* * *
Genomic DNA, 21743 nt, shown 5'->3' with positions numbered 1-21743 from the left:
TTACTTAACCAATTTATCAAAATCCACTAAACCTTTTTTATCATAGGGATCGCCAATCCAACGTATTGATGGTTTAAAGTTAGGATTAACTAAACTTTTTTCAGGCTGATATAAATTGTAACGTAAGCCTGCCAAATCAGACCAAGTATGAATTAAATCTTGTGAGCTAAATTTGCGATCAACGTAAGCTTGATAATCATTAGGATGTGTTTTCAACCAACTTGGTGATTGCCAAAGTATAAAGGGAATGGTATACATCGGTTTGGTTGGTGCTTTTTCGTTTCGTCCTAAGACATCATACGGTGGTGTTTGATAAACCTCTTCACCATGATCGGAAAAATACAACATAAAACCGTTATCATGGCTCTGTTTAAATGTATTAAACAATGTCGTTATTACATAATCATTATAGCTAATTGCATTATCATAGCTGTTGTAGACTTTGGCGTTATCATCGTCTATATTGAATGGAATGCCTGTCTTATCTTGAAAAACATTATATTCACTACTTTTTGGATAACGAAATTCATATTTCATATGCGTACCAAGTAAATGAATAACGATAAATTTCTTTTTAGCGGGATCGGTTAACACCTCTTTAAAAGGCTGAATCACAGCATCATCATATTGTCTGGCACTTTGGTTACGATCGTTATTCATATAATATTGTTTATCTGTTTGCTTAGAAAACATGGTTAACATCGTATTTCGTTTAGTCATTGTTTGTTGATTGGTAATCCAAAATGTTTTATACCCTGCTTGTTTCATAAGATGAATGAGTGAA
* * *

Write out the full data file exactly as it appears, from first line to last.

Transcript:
Genomic DNA, 21743 nt, shown 5'->3' with positions numbered 1-21743 from the left:
TTACTTAACCAATTTATCAAAATCCACTAAACCTTTTTTATCATAGGGATCGCCAATCCAACGTATTGATGGTTTAAAGTTAGGATTAACTAAACTTTTTTCAGGCTGATATAAATTGTAACGTAAGCCTGCCAAATCAGACCAAGTATGAATTAAATCTTGTGAGCTAAATTTGCGATCAACGTAAGCTTGATAATCATTAGGATGTGTTTTCAACCAACTTGGTGATTGCCAAAGTATAAAGGGAATGGTATACATCGGTTTGGTTGGTGCTTTTTCGTTTCGTCCTAAGACATCATACGGTGGTGTTTGATAAACCTCTTCACCATGATCGGAAAAATACAACATAAAACCGTTATCATGGCTCTGTTTAAATGTATTAAACAATGTCGTTATTACATAATCATTATAGCTAATTGCATTATCATAGCTGTTGTAGACTTTGGCGTTATCATCGTCTATATTGAATGGAATGCCTGTCTTATCTTGAAAAACATTATATTCACTACTTTTTGGATAACGAAATTCATATTTCATATGCGTACCAAGTAAATGAATAACGATAAATTTCTTTTTAGCGGGATCGGTTAACACCTCTTTAAAAGGCTGAATCACAGCATCATCATATTGTCTGGCACTTTGGTTACGATCGTTATTCATATAATATTGTTTATCTGTTTGCTTAGAAAACATGGTTAACATCGTATTTCGTTTAGTCATTGTTTGTTGATTGGTAATCCAAAATGTTTTATACCCTGCTTGTTTCATAAGATGAATGAGTGAA